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Solanum Peruvianum Complex

Solanum peruvianum are a group of closely related species of wild tomato that are native to the western slope of the Andes in Peru and northern Chile. The group comprises Solanum peruvianum, S. corneliomulleri, S. arcanum, and S. huaylasense. I’ll call them Solanum peruvianum here for simplicity.

Solanum peruvianum produces small white or green fruits, often with a purple blush. The flavor can be sweet when fully ripe but is unappealing before then. Some fruits are bitter even when overripe. The fruits may be hairy or smooth.

Solanum peruvianum is generally self-sterile, meaning that it cannot pollinate itself, and requires pollen from a plant that is not closely related. Therefore, to attract pollinators, the flowers are large and colorful. The multi-floral [ae1] flower clusters are typically held high above the foliage. Usually, the style is highly exerted, and in some species, it is bent. Solanum peruvianum does not cross-pollinate readily with domestic tomatoes. On my farm, I combined the species into a single population because it’s too hard to distinguish one from the other, and they cross pollinate with each other.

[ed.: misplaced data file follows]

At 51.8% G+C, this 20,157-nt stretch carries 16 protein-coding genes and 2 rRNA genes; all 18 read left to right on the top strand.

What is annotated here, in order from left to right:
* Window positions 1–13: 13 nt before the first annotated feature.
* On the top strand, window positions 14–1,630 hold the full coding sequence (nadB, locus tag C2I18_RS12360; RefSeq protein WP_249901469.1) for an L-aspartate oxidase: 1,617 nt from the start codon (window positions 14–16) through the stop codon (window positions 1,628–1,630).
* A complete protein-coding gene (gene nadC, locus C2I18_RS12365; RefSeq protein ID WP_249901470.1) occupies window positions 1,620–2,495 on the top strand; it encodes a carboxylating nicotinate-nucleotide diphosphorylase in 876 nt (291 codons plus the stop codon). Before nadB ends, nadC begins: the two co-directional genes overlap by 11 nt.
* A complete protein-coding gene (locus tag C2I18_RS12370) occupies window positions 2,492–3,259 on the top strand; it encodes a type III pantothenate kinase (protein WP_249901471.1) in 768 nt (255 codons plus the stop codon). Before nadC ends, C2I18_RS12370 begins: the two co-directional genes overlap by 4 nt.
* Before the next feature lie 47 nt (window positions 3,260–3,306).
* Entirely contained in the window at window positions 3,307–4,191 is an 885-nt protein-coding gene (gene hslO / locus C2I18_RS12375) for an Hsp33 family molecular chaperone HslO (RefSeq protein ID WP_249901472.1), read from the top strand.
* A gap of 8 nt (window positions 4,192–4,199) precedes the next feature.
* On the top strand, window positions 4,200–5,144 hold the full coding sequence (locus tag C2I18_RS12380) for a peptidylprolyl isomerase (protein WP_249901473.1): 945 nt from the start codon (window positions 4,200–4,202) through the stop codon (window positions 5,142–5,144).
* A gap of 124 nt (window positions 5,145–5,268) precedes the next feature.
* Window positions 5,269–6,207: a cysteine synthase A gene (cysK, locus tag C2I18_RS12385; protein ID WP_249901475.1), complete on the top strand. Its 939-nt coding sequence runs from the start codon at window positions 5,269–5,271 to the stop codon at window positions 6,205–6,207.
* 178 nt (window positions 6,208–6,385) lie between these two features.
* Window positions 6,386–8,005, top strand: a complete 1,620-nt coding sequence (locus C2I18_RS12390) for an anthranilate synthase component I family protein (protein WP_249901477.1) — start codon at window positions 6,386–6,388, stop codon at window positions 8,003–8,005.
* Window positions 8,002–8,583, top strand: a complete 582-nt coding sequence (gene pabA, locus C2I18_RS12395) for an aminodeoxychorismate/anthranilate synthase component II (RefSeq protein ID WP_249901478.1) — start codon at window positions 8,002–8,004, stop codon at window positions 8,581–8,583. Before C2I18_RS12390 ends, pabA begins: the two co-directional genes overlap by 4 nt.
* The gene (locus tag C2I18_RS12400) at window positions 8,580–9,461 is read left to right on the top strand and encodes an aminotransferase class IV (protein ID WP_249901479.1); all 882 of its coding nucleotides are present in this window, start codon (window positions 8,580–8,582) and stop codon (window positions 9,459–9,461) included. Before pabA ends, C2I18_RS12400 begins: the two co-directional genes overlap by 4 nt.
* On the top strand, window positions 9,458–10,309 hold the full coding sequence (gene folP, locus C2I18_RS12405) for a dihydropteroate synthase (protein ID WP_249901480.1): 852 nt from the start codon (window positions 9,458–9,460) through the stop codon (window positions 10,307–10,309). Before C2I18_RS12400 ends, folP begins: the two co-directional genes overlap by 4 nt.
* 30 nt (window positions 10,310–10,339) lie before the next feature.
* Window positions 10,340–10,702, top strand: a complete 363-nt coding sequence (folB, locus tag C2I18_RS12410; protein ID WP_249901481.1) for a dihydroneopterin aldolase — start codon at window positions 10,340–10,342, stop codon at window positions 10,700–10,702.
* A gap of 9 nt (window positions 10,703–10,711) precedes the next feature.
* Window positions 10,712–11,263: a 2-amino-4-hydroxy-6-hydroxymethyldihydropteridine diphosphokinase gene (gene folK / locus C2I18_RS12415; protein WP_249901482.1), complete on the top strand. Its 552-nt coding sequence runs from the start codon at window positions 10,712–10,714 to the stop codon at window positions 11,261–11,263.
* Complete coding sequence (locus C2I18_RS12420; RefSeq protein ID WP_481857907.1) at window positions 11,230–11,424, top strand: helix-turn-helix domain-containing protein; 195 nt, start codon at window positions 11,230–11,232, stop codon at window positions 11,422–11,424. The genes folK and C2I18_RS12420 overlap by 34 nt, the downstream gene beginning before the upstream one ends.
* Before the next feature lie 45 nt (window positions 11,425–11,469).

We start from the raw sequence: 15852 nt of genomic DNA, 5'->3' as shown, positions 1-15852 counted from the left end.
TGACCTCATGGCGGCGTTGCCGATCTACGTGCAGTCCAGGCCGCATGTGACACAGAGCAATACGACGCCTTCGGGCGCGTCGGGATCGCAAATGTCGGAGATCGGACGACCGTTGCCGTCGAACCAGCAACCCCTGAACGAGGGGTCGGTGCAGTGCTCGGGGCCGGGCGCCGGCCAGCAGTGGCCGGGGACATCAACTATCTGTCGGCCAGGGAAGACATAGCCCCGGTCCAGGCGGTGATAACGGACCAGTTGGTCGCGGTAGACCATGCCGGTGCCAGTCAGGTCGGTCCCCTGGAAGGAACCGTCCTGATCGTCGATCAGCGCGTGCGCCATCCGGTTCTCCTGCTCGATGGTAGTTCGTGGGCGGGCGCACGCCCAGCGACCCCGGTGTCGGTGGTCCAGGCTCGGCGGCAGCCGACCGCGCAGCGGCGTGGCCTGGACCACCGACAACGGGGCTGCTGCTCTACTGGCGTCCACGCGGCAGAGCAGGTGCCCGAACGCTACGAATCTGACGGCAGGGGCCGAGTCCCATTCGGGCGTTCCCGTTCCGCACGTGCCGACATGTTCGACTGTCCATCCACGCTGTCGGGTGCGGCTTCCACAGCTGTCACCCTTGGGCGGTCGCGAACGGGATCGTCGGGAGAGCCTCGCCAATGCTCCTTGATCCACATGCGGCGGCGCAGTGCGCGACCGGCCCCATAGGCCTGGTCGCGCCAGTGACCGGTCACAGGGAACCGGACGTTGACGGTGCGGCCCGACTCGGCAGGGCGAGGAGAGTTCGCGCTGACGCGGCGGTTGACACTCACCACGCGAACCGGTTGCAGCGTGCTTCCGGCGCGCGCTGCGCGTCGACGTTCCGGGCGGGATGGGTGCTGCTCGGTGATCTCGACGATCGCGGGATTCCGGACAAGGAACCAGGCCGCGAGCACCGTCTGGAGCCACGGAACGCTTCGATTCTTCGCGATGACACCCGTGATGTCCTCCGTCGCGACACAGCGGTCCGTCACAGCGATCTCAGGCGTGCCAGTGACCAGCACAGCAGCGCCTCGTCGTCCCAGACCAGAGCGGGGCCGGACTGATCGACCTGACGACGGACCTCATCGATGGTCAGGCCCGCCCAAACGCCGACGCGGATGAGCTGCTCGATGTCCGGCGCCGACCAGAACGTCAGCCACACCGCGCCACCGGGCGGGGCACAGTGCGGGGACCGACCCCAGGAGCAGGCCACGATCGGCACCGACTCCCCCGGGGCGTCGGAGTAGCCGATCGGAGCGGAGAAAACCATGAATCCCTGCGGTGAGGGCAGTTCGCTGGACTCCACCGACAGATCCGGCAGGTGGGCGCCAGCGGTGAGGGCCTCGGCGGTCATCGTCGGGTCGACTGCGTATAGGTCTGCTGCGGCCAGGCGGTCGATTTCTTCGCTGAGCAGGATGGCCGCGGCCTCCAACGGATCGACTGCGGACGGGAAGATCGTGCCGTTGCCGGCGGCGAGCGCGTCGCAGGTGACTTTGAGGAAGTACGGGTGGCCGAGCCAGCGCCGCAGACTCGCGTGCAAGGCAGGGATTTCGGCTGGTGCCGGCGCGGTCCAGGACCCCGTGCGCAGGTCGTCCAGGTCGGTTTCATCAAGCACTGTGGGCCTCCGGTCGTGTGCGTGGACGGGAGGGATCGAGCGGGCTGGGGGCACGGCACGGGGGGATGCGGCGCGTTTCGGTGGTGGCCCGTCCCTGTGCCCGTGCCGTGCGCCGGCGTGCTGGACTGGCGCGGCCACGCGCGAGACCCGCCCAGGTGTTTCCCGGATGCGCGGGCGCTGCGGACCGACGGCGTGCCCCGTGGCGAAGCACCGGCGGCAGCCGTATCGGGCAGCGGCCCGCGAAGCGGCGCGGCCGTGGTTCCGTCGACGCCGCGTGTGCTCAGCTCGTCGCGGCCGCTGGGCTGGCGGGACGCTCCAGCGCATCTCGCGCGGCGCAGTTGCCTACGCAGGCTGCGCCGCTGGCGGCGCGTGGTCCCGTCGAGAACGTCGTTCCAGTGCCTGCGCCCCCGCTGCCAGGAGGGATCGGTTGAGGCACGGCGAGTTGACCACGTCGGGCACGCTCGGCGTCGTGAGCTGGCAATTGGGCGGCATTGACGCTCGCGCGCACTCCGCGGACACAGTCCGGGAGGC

I am growing Solanum peruvianum as a domestication project where I’m selecting for larger-fruited, sweeter-tasting tomatoes. There is so much diversity in the species complex that it’s been a very productive selection project.

Joseph Lofthouse
World Tomato Society Ambassador
The Beautifully Promiscuous and Tasty Tomato Project

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